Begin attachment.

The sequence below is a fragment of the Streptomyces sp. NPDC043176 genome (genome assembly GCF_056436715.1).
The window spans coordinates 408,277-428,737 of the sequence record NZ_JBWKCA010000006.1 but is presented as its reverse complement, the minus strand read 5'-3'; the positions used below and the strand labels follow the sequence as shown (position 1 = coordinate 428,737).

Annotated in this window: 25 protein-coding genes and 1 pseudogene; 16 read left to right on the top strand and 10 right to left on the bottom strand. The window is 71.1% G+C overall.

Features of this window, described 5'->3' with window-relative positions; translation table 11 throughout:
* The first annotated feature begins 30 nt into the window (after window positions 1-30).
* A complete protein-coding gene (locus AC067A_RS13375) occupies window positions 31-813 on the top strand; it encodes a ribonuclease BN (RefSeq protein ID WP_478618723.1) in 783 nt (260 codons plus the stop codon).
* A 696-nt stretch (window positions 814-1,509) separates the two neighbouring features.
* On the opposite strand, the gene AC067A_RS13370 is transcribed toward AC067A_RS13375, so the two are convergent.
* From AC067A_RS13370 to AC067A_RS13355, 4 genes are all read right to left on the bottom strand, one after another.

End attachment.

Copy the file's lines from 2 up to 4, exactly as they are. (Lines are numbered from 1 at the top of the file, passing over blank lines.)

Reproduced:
The window spans coordinates 408,277-428,737 of the sequence record NZ_JBWKCA010000006.1 but is presented as its reverse complement, the minus strand read 5'-3'; the positions used below and the strand labels follow the sequence as shown (position 1 = coordinate 428,737).

Annotated in this window: 25 protein-coding genes and 1 pseudogene; 16 read left to right on the top strand and 10 right to left on the bottom strand. The window is 71.1% G+C overall.

Features of this window, described 5'->3' with window-relative positions; translation table 11 throughout: